Fiddler, XrmToolBox, VS Code and VueJS: A fantastic combination

In this post I will show, very quickly, a set of tools and process that is working well for me while developing client side apps for Dynamics 365. This is just one way but some of the tools and how I use them should be something you can take away and implement in whatever you do for you development of Web Resources within the CRM.

A few years ago I remember coming across a great blog post from Scott Durow (@scottdurow), he of SparkleXRM and Ribbon Workbench fame, which introduced me to Fiddler2 autoresponders for replacing CRM web resources on the server with local development copies to vastly improve the development process and speed. I have used this ever since and you can see an archived version of this post here:

In researching this post I found a number of other articles that link to this and also expand on it (some of those I found are linked below) but while he may not have been the first to use Fiddler for this purpose, his post was the first I found on the topic. With this article I hope to take that learning and expand a little on it to outline my current process for developing web resources as custom apps in the CRM (think the Time Entries screen and Schedule Board in Field Services and PSA). This is not a detailed post as I intend to further this in a series of posts over the coming weeks.

Why do I need to update/expand on this previous post? If you have ever looked into modern client side web development then you will see that almost without exception there is a build chain in place now that takes your source and compiles/transpiles it into something a browser can understand and improves the code in ways that are just not practical to do by hand. The result is often a number of output files (bundled javascript for the app and vendors, css files, images, etc) which is great except if you want to use Fiddler autoresponders to serve these up for you in the CRM. My current javascript framework of choice is VueJS due to the easy with which it can be picked up and implemented and also the size and performance of it. The result of the standard build step for Vue is 9 files and I really don't like the idea of setting up each EXACT rule individually for Fiddler. The trick is that Fiddler accepts Regular Expressions for both the match AND the files which means I can now use a single rule to replace ALL files in a path.

The tools I use for this:

  1. Visual Studio Code: This is an open source IDE/Editor from Microsoft based on the fantastic Atom editor. It is my editor of choice for anything javascript.
  2. XrmToolBox: If you are working in Dynamics 365 in a technical role of any kind then you should be using this admin tool. Fact. In this article I am using the Web Resources Manager plugin.
  3. Fiddler: An excellent multi-purpose tool for debugging the web and developing anything that communicates with another machine. Like XrmToolBox, everyone should have this and I used it to troubleshoot the issue with the Schedule Board in my post: Field Services Schedule Board – Unknown Error.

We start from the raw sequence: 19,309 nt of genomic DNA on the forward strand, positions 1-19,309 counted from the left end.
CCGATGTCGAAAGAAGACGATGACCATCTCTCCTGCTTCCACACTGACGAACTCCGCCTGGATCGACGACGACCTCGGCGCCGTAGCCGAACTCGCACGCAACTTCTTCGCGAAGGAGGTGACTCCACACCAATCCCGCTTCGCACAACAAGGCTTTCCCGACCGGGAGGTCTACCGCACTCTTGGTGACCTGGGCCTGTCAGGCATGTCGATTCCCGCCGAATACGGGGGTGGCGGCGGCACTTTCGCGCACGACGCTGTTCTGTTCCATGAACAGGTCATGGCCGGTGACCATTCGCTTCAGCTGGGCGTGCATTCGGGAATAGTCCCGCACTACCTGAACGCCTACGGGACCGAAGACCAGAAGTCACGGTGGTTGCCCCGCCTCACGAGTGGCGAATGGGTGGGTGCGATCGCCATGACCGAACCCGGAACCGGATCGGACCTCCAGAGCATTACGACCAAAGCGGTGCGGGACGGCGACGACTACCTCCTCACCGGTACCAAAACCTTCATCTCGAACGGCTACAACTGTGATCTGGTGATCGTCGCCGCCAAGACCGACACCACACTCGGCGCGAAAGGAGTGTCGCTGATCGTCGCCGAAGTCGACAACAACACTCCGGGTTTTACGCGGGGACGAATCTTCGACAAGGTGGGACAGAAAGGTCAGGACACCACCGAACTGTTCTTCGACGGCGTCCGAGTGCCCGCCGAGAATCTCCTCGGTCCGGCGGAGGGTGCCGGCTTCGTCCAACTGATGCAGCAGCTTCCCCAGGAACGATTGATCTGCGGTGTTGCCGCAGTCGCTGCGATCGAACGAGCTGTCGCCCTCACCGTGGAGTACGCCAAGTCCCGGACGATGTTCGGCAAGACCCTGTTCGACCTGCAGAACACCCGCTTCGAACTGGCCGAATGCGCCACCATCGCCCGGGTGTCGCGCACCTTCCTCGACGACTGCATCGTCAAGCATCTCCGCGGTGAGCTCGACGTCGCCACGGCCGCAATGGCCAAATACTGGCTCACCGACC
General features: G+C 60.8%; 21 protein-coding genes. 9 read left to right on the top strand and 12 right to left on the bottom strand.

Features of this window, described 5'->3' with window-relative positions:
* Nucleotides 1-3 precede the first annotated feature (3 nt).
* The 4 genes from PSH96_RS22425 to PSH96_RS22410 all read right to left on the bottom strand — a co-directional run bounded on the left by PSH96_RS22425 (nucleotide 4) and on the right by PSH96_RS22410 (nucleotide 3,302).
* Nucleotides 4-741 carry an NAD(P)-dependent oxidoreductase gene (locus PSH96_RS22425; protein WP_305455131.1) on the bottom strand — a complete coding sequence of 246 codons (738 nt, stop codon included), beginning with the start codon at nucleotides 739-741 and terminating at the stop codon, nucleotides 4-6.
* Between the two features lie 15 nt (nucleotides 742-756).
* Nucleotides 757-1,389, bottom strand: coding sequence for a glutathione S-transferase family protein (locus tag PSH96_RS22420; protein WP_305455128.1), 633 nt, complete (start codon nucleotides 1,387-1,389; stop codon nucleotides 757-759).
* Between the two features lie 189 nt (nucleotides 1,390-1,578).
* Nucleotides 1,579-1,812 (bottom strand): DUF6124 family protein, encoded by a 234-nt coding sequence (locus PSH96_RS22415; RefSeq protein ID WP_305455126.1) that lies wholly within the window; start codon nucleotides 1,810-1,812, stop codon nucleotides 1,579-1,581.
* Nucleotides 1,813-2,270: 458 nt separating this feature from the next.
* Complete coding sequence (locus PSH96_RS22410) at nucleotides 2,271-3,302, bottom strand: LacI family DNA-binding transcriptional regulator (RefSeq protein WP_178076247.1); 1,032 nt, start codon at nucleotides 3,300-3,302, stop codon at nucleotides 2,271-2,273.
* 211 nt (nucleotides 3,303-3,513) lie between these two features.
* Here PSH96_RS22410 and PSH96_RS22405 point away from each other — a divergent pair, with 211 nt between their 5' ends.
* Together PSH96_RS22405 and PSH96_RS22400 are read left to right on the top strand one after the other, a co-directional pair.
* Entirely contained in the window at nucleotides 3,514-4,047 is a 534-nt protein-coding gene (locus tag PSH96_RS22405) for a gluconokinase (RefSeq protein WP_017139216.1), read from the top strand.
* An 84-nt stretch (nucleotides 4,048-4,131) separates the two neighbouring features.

4. VueJS: Not really a tool but has a CLI (Command Line Interface) build tool that transpiles your app for you. VueJS is a javascript framework to build apps with.

The aim of the steps below is to show how I have setup my environment to develop a VueJS app for the CRM quickly and using a modern tool chain.

  1. Create a VueJS app and build it, the output files look a little like the below: Visual Studio Code file output

  2. Using the excellent Web Resources Manager in XrmToolBox you can create the right folder structure for the web resources in the CRM, this is quicker and easier to do here than in the CRM directly: Web Resources Manager

  3. Update the web resources all at once by updating the files based on path as seen below, the trick is that your app web resources are named within a folder structure related to that app, holidays in this case. This really is a great feature as it allows you to update all files that match the same folder structure and naming in CRM from the local folder:

    Web Resources Manager

    Web Resources Manager

  4. Setup Fiddler with a single autoresponder instead of individual rules for each file. In the image here you will see the first entry is the new RegEx rule used to replace all of the other rules here. This rule will match any file requested on the server in the path of WebResources/xt_/holidays/ and replaces the request with any local file in the matched path (dist). :

    Fiddler AutoResponders

    Fiddler AutoResponders

  5. Navigate to the CRM to see your app in place:

The custom application embedded in the Dynamics 365 interface.

The custom application embedded in the Dynamics 365 interface.

A bit of a round-the-houses post but hopefully it is easy enough to follow to be useful but certainly the plan is to follow this up in a more detailed series of posts covering each step.

If you do like this then please share, comment, like or even just say hi.

Reference Posts of Note:

  1. An update of the original post I remember.
  2. Good post on Fiddler and how to setup.
  3. More detail on Fiddler and setups.
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